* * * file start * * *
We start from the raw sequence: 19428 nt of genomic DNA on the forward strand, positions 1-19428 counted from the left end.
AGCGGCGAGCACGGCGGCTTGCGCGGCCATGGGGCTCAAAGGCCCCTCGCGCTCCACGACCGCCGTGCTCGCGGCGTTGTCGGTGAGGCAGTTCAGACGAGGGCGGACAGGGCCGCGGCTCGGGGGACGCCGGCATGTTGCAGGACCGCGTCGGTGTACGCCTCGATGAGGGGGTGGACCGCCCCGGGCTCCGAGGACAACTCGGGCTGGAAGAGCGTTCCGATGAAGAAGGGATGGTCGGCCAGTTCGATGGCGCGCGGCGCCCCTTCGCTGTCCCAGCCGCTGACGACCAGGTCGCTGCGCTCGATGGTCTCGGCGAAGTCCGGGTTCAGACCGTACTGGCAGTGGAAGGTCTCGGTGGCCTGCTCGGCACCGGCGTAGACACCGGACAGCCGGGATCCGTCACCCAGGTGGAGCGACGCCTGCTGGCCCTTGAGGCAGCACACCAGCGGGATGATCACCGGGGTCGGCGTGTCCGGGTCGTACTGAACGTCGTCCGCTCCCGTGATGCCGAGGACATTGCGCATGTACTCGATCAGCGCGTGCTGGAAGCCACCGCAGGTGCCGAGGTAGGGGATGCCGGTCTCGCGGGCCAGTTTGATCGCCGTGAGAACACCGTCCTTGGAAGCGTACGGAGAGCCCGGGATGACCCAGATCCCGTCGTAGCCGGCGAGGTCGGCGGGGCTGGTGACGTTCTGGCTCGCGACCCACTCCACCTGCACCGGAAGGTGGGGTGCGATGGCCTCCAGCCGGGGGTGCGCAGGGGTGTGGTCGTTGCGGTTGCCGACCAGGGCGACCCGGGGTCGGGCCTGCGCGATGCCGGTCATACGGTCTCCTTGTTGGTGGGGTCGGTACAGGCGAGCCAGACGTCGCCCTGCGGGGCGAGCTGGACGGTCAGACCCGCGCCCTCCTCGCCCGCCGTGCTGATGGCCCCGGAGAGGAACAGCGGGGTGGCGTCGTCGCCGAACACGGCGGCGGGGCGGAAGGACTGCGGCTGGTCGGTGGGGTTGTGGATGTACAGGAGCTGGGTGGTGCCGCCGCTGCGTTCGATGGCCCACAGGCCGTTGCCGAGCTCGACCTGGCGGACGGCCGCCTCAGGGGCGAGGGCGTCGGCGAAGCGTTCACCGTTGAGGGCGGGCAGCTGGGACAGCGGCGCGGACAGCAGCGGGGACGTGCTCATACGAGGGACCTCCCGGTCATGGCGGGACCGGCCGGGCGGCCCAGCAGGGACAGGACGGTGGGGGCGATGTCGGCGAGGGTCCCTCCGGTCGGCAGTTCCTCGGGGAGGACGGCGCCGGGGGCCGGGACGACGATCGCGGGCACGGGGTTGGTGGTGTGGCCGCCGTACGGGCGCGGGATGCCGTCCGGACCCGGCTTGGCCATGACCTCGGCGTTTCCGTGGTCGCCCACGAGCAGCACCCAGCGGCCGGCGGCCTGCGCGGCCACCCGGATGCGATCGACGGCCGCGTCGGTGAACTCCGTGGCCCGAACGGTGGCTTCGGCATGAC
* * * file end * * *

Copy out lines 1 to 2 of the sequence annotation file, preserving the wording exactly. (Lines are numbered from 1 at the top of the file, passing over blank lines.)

We start from the raw sequence: 19428 nt of genomic DNA on the forward strand, positions 1-19428 counted from the left end.
AGCGGCGAGCACGGCGGCTTGCGCGGCCATGGGGCTCAAAGGCCCCTCGCGCTCCACGACCGCCGTGCTCGCGGCGTTGTCGGTGAGGCAGTTCAGACGAGGGCGGACAGGGCCGCGGCTCGGGGGACGCCGGCATGTTGCAGGACCGCGTCGGTGTACGCCTCGATGAGGGGGTGGACCGCCCCGGGCTCCGAGGACAACTCGGGCTGGAAGAGCGTTCCGATGAAGAAGGGATGGTCGGCCAGTTCGATGGCGCGCGGCGCCCCTTCGCTGTCCCAGCCGCTGACGACCAGGTCGCTGCGCTCGATGGTCTCGGCGAAGTCCGGGTTCAGACCGTACTGGCAGTGGAAGGTCTCGGTGGCCTGCTCGGCACCGGCGTAGACACCGGACAGCCGGGATCCGTCACCCAGGTGGAGCGACGCCTGCTGGCCCTTGAGGCAGCACACCAGCGGGATGATCACCGGGGTCGGCGTGTCCGGGTCGTACTGAACGTCGTCCGCTCCCGTGATGCCGAGGACATTGCGCATGTACTCGATCAGCGCGTGCTGGAAGCCACCGCAGGTGCCGAGGTAGGGGATGCCGGTCTCGCGGGCCAGTTTGATCGCCGTGAGAACACCGTCCTTGGAAGCGTACGGAGAGCCCGGGATGACCCAGATCCCGTCGTAGCCGGCGAGGTCGGCGGGGCTGGTGACGTTCTGGCTCGCGACCCACTCCACCTGCACCGGAAGGTGGGGTGCGATGGCCTCCAGCCGGGGGTGCGCAGGGGTGTGGTCGTTGCGGTTGCCGACCAGGGCGACCCGGGGTCGGGCCTGCGCGATGCCGGTCATACGGTCTCCTTGTTGGTGGGGTCGGTACAGGCGAGCCAGACGTCGCCCTGCGGGGCGAGCTGGACGGTCAGACCCGCGCCCTCCTCGCCCGCCGTGCTGATGGCCCCGGAGAGGAACAGCGGGGTGGCGTCGTCGCCGAACACGGCGGCGGGGCGGAAGGACTGCGGCTGGTCGGTGGGGTTGTGGATGTACAGGAGCTGGGTGGTGCCGCCGCTGCGTTCGATGGCCCACAGGCCGTTGCCGAGCTCGACCTGGCGGACGGCCGCCTCAGGGGCGAGGGCGTCGGCGAAGCGTTCACCGTTGAGGGCGGGCAGCTGGGACAGCGGCGCGGACAGCAGCGGGGACGTGCTCATACGAGGGACCTCCCGGTCATGGCGGGACCGGCCGGGCGGCCCAGCAGGGACAGGACGGTGGGGGCGATGTCGGCGAGGGTCCCTCCGGTCGGCAGTTCCTCGGGGAGGACGGCGCCGGGGGCCGGGACGACGATCGCGGGCACGGGGTTGGTGGTGTGGCCGCCGTACGGGCGCGGGATGCCGTCCGGACCCGGCTTGGCCATGACCTCGGCGTTTCCGTGGTCGCCCACGAGCAGCACCCAGCGGCCGGCGGCCTGCGCGGCCACCCGGATGCGATCGACGGCCGCGTCGGTGAACTCCGTGGCCCGAACGGTGGCTTCGGCATGAC